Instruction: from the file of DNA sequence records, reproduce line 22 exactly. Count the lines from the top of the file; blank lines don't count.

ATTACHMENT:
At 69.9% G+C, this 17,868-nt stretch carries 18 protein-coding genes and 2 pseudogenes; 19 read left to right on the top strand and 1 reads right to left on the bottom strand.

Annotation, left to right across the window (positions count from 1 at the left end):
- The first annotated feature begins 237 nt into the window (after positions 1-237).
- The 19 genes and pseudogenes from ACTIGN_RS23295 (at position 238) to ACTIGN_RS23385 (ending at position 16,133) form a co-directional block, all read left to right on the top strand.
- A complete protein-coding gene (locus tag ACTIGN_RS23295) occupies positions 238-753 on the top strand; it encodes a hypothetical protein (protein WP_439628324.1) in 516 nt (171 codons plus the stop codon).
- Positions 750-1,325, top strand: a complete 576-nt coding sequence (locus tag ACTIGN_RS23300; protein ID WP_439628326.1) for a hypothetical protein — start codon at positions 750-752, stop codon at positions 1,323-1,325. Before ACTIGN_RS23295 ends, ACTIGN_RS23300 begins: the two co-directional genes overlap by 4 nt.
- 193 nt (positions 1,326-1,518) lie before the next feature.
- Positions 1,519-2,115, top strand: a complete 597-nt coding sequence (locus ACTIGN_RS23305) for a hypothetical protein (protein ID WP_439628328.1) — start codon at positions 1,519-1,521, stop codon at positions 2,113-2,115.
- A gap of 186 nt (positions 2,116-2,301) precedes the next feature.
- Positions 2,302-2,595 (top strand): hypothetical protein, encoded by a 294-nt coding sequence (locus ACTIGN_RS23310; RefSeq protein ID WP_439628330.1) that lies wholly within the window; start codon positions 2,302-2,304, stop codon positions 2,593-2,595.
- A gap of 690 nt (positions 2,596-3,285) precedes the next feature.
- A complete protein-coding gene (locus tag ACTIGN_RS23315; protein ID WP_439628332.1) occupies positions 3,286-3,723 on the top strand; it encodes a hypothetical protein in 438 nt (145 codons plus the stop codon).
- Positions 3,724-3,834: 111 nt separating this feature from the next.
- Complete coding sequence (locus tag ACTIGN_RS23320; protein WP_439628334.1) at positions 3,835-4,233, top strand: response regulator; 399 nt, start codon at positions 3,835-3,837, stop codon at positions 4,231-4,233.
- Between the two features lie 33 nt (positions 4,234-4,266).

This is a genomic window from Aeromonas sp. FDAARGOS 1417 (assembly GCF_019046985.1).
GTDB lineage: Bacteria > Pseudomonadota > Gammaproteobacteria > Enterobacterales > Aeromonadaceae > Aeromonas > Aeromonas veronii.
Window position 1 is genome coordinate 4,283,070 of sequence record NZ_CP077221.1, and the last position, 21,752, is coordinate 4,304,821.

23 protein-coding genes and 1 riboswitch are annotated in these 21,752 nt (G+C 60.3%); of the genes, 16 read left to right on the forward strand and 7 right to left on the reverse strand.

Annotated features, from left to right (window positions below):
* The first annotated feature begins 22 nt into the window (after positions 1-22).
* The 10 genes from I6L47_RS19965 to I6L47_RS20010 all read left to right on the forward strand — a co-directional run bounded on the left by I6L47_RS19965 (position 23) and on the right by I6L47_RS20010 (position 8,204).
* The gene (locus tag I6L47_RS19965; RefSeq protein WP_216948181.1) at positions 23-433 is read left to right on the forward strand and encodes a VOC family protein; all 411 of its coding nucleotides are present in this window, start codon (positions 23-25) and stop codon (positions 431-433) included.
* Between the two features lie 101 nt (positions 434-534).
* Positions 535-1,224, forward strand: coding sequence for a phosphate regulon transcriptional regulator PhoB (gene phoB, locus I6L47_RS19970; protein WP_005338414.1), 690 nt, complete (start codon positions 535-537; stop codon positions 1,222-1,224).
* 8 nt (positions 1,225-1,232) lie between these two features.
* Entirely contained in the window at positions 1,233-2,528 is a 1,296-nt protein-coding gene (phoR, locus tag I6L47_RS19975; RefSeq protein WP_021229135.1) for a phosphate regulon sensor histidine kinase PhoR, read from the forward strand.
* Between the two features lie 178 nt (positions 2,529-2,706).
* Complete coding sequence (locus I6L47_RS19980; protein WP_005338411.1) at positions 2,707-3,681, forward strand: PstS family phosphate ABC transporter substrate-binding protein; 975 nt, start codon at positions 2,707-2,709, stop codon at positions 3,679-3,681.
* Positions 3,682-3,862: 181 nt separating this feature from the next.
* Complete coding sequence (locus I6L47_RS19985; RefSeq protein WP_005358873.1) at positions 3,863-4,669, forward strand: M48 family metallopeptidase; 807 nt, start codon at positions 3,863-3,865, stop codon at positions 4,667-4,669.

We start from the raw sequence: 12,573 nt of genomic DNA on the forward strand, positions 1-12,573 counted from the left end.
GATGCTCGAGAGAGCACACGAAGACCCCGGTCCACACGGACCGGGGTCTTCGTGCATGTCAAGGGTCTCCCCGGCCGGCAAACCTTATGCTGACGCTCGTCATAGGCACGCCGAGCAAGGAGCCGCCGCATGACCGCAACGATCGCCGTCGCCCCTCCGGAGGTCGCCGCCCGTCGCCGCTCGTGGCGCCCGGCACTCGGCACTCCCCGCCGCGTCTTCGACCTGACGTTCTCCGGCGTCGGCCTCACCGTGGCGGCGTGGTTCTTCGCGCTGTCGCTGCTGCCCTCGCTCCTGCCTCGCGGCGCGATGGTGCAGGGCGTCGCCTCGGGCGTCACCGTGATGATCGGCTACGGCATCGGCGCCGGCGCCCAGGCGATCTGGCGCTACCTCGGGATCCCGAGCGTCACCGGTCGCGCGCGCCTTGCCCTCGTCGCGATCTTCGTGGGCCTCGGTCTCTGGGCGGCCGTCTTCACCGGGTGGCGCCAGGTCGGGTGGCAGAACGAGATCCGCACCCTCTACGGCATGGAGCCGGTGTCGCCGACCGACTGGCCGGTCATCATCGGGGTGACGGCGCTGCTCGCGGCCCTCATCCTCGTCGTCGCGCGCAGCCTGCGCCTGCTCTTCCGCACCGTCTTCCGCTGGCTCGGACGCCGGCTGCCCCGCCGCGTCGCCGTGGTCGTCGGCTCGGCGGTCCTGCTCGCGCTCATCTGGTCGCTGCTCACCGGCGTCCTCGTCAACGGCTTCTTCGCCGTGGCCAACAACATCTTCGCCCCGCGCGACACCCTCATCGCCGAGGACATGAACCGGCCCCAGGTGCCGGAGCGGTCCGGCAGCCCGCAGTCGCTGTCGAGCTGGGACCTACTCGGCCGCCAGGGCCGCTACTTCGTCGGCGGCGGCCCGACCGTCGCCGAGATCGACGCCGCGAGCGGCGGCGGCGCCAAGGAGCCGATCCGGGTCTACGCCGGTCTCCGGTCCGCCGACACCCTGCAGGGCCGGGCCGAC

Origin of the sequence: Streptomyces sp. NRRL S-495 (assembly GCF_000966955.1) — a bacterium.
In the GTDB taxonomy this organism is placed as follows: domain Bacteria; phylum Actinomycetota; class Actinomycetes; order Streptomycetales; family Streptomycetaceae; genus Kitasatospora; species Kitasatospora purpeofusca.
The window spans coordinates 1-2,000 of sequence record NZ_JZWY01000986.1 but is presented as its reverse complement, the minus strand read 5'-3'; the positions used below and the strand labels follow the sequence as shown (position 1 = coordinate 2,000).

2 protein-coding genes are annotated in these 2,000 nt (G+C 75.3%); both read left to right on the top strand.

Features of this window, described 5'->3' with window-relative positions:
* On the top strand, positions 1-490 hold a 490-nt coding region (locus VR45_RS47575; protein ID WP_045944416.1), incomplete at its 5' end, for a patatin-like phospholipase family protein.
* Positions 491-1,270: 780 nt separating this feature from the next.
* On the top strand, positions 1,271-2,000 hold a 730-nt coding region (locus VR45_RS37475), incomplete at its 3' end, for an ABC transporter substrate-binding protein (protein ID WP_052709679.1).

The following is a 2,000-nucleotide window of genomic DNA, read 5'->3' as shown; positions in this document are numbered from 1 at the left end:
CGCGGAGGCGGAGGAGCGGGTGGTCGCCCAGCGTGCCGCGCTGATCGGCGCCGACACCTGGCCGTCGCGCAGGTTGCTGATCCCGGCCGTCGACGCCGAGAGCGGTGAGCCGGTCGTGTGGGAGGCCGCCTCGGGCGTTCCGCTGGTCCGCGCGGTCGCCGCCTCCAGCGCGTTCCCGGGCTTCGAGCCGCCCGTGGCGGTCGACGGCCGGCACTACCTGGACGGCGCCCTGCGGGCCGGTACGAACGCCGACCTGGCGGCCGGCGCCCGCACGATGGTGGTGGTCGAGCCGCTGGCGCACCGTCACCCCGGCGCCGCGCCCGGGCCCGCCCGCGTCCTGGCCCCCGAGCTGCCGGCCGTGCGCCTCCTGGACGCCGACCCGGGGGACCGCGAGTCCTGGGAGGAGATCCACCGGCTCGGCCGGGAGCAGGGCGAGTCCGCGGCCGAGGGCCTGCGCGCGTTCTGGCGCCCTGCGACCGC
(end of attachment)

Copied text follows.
* The 10 genes from I6L47_RS19965 to I6L47_RS20010 all read left to right on the forward strand — a co-directional run bounded on the left by I6L47_RS19965 (position 23) and on the right by I6L47_RS20010 (position 8,204).